A bill requiring the Wisconsin Public Service Commission (“PSC”) to develop uniform siting standards for all wind energy projects less than 100 megawatts (“MW”) in size passed the State Senate on Tuesday, September 15, 2009, and the State Assembly on Wednesday, September 16, 2009 and is headed to the Governor for a signature.
As first discussed in our July 16, 2009 client alert titled, “A Win for Wind Development in Wisconsin,” the bill requires the PSC to develop uniform siting standards that a municipality must comply with in regulating wind projects smaller than 100 MW. The PSC rules would address procedural requirements of the local review process as well as a myriad of substantive issues which could include visual appearance and lighting, electrical connections to the power grid, setback distances, maximum audible sound levels, shadow flicker, interference with radio signals and decommissioning. Under the bill, before a municipality could regulate such projects, it would be required to adopt a siting ordinance that is no more stringent than the uniform standards. The purpose of this legislation is to provide a state-wide regulatory scheme that wind developers could rely on, but that would still allow local municipalities the ability to provide input on local land use issues.
Once the bill becomes law, the real battle over siting standards will take place during the PSC’s rulemaking procedure. The bill requires PSC to establish a permanent Wind Siting Council, made up of stakeholders such as wind energy developers, political subdivisions, energy groups, and environmental groups, to advise the PSC and provide input on rules to be developed. The Council would also be required to survey peer-reviewed scientific research regarding health impacts of wind energy systems, study developments in state and national regulation of such systems and report its findings to the legislature every five years.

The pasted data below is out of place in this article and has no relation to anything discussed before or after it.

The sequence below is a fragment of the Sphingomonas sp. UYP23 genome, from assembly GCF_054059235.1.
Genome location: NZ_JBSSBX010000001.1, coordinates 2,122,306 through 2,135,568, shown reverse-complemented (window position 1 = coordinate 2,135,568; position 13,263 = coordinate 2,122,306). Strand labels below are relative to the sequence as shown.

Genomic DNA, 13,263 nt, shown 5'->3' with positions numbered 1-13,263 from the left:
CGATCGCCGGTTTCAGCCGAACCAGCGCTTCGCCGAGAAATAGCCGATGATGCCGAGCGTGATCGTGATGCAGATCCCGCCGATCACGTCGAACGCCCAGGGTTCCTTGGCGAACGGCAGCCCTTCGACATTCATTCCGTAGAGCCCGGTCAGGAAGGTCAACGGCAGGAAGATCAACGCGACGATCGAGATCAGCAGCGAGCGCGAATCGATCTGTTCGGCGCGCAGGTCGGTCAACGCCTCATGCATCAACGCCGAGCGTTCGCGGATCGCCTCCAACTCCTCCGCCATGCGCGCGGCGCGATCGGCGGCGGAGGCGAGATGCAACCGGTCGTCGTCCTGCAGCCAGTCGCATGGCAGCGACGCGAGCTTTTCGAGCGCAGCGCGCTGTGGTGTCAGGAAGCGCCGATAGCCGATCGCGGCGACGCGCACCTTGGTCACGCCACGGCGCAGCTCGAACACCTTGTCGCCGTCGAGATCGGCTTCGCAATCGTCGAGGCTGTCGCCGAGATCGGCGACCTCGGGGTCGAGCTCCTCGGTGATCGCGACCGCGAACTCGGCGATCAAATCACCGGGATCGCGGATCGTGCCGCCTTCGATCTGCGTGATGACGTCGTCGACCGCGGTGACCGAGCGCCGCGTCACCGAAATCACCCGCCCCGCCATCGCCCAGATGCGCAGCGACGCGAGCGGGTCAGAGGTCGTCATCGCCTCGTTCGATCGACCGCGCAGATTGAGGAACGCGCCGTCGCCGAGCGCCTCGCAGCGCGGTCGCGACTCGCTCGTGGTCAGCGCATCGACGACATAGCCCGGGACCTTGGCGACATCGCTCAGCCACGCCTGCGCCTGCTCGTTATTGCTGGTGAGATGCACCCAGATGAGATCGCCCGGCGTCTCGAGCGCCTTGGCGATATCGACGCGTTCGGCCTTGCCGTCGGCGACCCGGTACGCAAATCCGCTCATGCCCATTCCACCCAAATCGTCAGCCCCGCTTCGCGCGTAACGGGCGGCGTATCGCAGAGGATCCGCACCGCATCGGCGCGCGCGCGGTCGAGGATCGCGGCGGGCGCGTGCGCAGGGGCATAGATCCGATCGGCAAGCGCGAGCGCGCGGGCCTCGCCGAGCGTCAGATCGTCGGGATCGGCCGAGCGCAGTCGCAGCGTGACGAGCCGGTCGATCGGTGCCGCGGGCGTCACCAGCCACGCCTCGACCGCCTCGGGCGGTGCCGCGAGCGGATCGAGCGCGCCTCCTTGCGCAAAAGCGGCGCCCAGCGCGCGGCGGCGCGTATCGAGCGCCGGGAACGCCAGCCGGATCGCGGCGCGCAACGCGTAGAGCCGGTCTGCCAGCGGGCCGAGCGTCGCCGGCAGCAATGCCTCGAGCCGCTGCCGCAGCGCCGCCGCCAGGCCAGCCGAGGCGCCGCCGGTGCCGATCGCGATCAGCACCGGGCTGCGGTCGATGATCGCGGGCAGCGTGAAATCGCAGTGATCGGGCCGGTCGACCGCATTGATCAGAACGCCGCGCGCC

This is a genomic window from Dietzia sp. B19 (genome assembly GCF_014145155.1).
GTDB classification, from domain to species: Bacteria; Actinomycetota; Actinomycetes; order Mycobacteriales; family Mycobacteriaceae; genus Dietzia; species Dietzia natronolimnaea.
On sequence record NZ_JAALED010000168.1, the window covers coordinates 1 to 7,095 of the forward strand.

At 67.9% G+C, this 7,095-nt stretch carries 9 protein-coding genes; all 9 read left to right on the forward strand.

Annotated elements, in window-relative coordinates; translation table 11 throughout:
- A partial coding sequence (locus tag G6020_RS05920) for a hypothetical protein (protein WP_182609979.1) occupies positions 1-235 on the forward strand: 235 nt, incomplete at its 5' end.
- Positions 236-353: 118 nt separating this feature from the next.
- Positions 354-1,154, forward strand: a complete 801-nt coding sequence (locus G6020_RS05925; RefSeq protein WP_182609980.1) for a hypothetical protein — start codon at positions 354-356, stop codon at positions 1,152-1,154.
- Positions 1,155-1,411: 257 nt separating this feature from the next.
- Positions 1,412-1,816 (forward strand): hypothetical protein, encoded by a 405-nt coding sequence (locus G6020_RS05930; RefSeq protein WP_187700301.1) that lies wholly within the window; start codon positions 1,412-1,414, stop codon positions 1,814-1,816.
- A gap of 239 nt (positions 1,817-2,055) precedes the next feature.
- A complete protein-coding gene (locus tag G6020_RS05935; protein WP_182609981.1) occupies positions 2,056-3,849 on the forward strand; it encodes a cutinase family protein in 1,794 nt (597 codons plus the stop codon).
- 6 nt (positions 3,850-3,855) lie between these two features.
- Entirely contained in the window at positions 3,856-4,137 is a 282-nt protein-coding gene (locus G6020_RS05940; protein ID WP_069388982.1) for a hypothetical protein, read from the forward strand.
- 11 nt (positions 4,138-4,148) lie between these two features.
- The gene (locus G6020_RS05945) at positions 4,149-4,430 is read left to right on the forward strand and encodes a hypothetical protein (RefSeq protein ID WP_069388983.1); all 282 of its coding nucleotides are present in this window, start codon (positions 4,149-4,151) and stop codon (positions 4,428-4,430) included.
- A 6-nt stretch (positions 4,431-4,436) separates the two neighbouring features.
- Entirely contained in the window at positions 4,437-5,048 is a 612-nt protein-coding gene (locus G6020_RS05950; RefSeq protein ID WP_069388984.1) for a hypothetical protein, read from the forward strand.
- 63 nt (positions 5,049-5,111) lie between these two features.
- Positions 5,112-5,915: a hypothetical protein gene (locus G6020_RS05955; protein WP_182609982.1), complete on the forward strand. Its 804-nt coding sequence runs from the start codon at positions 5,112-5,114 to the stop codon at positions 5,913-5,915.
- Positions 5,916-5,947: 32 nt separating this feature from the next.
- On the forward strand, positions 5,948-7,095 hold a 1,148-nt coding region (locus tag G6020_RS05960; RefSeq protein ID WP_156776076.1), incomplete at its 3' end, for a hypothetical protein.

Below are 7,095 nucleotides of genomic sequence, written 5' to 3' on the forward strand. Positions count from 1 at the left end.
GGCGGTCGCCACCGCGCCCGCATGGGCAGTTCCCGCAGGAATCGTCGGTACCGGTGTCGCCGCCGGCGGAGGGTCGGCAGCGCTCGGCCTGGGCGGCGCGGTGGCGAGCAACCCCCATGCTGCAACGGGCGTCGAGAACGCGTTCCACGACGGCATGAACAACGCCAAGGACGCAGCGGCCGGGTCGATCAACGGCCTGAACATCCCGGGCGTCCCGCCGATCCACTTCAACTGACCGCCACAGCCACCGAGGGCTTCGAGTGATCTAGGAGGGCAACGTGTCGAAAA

Once promulgated, state-wide uniform siting standards will provide a substantial level of certainty for wind energy project developers seeking to install generation capacity in Wisconsin. This will provide Wisconsin more flexibility in terms of energy sources, which in turn may also provide an opportunity for the state to become more involved in local production, distribution, utilization, and maintenance of wind energy components. The combination of new energy sources and potential economic benefits would appear to be a win-win for Wisconsin.